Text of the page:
Thursday, October 06, 2005

Are we moving yet?

I’ll be home in an hour according to the pilot. But considering what I’ve already endured in San Antonio today, I’m not very confident.

First of all, I’ve endured being in Texas. Something about this state bugs me. They’re very into SIZE here. Everything is supposed to be BIG! I live in Chicago so I find it a bit obnoxious and trivial when I land in Dallas and somebody says, “Welcome to the BIG D.” If I’m in a good mood, I say, “thanks.” If I’m not, I say, “I just flew in from the EVEN BIGGER C. What’s your point?”

Even people who don’t live in the BIG D claim they do. My first job offer out of college was for a newspaper in Garland, Texas, about 20 miles outside of Dallas. I flew there for an interview and discovered the entire paper was eight pages long. One page was devoted to school cafeteria lunch menus. I think they employed a reporter to exclusively report on that. Stop the presses! They’re introducing meat loaf into the junior high!”

Two days later, the managing editor phoned asking me if I was “ready to move to the Big D.” What was he talking about? This was Garland, the tumbleweed-infested, deathly boring G. I declined the job.

Yet the size thing still persists in Texas. San Antonio isn’t nearly as pretentious as Dallas but they’re still hung up on size. I ordered a beer last night and the waiter asked me if I wanted the “regular” size or the “Texas size.” I ordered latter, figuring it would make me drunk faster and then I could pass for a Texan.

So I was in a hurry to leave Texas today when I arrived at the airport and found THE BIGGEST line I’ve ever seen at the American Airlines counter. It began in San Antonio and ended somewhere near the BIG D.

According to airport personnel, a cut telephone line was responsible for temporarily destroying the entire computer system at American Airlines. Be forewarned! At the San Antonio International Airport, a single telephone lets the check in department talk to the gate agents, the gate agents talk to the baggage handlers, the baggage handlers talk with the pilots and the pilots talk with the air control tower. There must be a REALLY long line for that phone!

Because this one severed line also caused the self service check in ticket kiosks to go kaput, everybody was forced to wait while the ticket counter personnel tried to figure out how to operate primitive devices known as “pens” and hand write everyone’s tickets. Somewhere, I thought, the terrorists are laughing their asses off at us. We knocked down their buildings and THIS is how they have improved things four years later? That’s a good one, Ahmet!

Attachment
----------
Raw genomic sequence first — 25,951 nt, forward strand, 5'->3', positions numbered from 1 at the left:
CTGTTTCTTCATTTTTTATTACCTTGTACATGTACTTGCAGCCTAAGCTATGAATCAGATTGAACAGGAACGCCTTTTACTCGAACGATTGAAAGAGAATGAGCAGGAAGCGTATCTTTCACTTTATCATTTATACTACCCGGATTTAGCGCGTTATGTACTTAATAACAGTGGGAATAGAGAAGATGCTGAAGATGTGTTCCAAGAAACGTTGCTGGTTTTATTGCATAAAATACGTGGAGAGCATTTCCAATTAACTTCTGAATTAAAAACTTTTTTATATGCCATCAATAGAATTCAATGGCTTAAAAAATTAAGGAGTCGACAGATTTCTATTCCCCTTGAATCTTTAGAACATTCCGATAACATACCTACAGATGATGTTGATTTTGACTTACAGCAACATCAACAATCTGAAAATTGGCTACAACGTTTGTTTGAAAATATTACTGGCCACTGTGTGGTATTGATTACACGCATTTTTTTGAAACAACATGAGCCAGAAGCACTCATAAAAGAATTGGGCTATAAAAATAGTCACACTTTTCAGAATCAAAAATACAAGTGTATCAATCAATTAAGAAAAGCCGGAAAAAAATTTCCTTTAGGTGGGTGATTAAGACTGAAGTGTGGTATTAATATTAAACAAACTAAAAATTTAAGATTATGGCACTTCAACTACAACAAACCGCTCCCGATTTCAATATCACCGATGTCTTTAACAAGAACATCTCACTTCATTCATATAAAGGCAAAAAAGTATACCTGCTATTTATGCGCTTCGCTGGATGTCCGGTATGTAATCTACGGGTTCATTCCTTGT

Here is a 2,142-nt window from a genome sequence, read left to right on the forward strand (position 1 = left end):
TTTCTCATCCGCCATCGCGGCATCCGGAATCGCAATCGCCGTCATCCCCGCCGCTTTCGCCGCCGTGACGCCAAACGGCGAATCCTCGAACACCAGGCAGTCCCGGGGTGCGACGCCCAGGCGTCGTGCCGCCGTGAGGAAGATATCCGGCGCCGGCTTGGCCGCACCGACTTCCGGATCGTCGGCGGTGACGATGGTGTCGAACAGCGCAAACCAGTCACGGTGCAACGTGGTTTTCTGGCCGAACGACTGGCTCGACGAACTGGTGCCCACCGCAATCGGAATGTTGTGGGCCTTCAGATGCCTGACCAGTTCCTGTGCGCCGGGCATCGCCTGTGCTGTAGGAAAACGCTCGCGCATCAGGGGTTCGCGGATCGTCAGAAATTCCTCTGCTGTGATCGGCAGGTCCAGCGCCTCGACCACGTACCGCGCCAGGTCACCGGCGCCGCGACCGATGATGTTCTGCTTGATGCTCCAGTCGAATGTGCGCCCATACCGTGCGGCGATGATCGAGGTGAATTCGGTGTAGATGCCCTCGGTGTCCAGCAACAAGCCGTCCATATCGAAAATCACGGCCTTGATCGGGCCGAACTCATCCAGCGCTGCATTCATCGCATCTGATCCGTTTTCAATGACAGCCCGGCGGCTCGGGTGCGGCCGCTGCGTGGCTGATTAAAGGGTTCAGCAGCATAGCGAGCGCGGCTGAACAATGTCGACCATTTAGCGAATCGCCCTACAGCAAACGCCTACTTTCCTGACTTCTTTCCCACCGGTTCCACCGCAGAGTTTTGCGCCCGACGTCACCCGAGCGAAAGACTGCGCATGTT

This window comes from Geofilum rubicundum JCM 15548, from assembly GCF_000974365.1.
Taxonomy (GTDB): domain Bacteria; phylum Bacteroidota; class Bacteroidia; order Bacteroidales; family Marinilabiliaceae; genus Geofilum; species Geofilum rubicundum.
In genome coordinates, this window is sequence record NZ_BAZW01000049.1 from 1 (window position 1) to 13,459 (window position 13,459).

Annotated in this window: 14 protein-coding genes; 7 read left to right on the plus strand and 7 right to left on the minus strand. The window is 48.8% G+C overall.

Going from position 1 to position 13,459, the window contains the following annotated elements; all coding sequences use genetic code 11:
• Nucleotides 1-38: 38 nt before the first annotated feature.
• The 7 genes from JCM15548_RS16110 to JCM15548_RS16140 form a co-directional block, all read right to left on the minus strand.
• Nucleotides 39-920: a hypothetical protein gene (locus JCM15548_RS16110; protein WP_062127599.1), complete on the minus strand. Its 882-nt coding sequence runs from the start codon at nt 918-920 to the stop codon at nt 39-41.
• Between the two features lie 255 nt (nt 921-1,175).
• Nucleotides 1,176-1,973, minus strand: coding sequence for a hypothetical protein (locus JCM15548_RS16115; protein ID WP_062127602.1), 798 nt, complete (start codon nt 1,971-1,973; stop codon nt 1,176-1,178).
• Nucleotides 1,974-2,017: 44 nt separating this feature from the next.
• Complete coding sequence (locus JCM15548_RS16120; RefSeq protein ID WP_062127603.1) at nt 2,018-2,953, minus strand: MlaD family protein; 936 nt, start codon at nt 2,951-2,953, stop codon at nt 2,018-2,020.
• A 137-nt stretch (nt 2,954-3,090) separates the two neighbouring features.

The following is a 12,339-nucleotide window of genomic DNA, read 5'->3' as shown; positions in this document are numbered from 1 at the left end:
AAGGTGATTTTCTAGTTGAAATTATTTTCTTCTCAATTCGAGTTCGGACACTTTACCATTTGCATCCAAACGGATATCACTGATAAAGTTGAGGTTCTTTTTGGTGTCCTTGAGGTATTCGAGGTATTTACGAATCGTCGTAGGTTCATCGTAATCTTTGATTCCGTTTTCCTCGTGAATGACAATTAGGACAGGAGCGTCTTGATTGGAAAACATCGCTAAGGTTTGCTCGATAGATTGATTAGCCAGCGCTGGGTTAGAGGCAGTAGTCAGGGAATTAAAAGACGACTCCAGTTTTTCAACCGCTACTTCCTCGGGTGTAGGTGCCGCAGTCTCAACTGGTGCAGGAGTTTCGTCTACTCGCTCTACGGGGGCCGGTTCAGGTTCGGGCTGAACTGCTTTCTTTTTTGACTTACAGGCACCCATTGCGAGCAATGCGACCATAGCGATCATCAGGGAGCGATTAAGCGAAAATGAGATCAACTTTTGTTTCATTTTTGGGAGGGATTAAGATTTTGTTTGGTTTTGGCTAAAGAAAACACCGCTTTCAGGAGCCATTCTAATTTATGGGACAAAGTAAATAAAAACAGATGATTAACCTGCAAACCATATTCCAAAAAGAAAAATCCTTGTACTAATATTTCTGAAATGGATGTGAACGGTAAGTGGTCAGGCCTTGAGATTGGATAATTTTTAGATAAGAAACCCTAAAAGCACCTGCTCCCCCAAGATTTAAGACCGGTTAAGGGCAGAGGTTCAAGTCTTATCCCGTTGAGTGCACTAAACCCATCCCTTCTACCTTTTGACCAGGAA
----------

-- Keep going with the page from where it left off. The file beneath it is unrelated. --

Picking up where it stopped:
Americans, particularly business travelers, don’t do lines well. Tell a group of people at an airport to form a line and it resembles a line for about 15 seconds. Then it becomes a “group,” before turning into a “clump” and eventually escalating into a “mob.” The devastation caused by Katrina forced people to wait in lines. This occurred only because these people had lost everything. Had they been able to retrieve say, a cell phone from the destruction, they would have spent the entire time in line calling people and trying to figure out a reason why they should be exempt from standing. That’s what most people do while waiting in line – try and figure out a way to get out of it. Hey Bob, I’m in line at the airport waiting for a hand printed boarding pass. Can you download the pass on your PC, email it to my Blackberry and I’ll see if I can upload it to a printer in the airport business center. Great!

Often one line becomes several, as evidenced at most major hotels. Approach the check in desk and you’ll invariably find three or four clerks behind the counter, peering at computer screens that only they can see and which all say the same thing, namely that your room hasn’t been cleaned yet and you won’t be able to check in until midnight.

The sensible thing would be to form a single file line and the first person in line goes to the first available clerk, followed by the next person in line going to the next clerk and, you get the idea. Or maybe you didn’t get the idea because that’s not the way it works in hotels. An individual line forms in front of EACH clerk. Hey, this clerk looks smart. I’ll bet she works the fastest. So I’ll stand in her line.

Of course, that never works. The guy in front of me always seems to have about 500 “special requests.” He wants a high floor, a non-smoking king bed near the elevator, a room overlooking the pool, a wake up call, turn down service and, of course his credit card doesn’t work. Meanwhile somebody who arrived at the hotel 15 minutes behind me, waltzes up to the line next to me and checks in while I’m still standing there, picking my nose and vowing to bring a tent along on my next business trip.

Of course, then I’d have to wait in line for the bathroom and that could get ugly.